Due to this, they’re very difficult to eat, being not only bland tasting but tough enough to chip teeth dry. Before eating, soak hardtack in some sort of liquid like water, milk, coffee, or stew. Others may fry them in oil or animal fat, to good results.
Despite these drawbacks, hardtack still remains a key food item for long-term living and could make for a good addition in the stores of your prepper pantry.
Making (And Storing) Hardtack at Home
Hardtack can easily be made at home, requiring only flour and water – though the product will end up both horribly bland and extremely dense. You can offset the former issue a bit by adding some salt, though only just.
A good ratio of ingredients is two cups of flour per three-fourth cups of water, and whatever seasonings you’d like to incorporate. Make sure to preheat the oven to at least 375 degrees Fahrenheit while preparing your dough.
The ideal consistency would be dense and dry – just enough that the batter does not stick to your fingers. Add flour or flour as needed to ensure you reach the right texture.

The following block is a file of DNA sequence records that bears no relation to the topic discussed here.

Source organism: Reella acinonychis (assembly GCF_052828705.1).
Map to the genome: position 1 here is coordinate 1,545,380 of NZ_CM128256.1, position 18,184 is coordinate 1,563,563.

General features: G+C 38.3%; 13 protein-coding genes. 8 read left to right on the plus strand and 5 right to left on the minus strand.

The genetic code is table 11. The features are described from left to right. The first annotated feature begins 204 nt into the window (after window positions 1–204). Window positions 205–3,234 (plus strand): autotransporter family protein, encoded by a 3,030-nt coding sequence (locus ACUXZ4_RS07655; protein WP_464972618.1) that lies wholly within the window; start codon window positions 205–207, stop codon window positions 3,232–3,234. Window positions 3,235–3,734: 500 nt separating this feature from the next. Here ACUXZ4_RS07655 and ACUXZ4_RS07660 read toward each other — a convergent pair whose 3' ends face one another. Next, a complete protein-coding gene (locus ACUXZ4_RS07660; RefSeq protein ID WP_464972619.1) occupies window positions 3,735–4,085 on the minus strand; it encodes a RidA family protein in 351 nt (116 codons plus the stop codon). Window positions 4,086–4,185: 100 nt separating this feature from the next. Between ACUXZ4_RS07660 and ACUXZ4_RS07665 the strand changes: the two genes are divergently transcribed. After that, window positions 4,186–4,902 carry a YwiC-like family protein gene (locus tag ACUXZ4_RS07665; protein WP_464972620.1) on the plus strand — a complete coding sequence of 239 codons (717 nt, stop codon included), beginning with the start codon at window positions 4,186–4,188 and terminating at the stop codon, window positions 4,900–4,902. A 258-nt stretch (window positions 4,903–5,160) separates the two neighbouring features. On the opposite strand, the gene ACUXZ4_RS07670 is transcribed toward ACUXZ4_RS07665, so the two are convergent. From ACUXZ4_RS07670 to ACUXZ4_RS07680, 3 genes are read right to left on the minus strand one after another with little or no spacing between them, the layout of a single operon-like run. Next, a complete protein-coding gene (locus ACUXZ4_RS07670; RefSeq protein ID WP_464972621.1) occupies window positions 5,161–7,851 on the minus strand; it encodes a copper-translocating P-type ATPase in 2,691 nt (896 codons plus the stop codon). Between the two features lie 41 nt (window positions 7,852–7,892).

Roll it on the countertop or cutting board, then start segmenting chunks accordingly. Use flour to keep the dough from sticking to your cutting point. Have something to punch holes in your dough on hand – chopsticks work well for this role.
Place your dough in the baking sheet for about thirty minutes, then flip it over and bake for the same time. This can be done twice to ensure very dry and long-lasting hardtack but comes with some risk of it crumbling altogether. If you plan to do so, make sure you’ve cooled your hardtack completely from the first attempt and set your oven to a lower temperature.
Making your own hardtack is a very simple affair. It can keep and travel for a very long time, but if you really want to stretch out their shelf life follow the guidelines below.
Cool Completely After Baking
Your main enemy for storing most baked goods is moisture. Hardtack is no exception, no matter how unorthodox it may appear to be.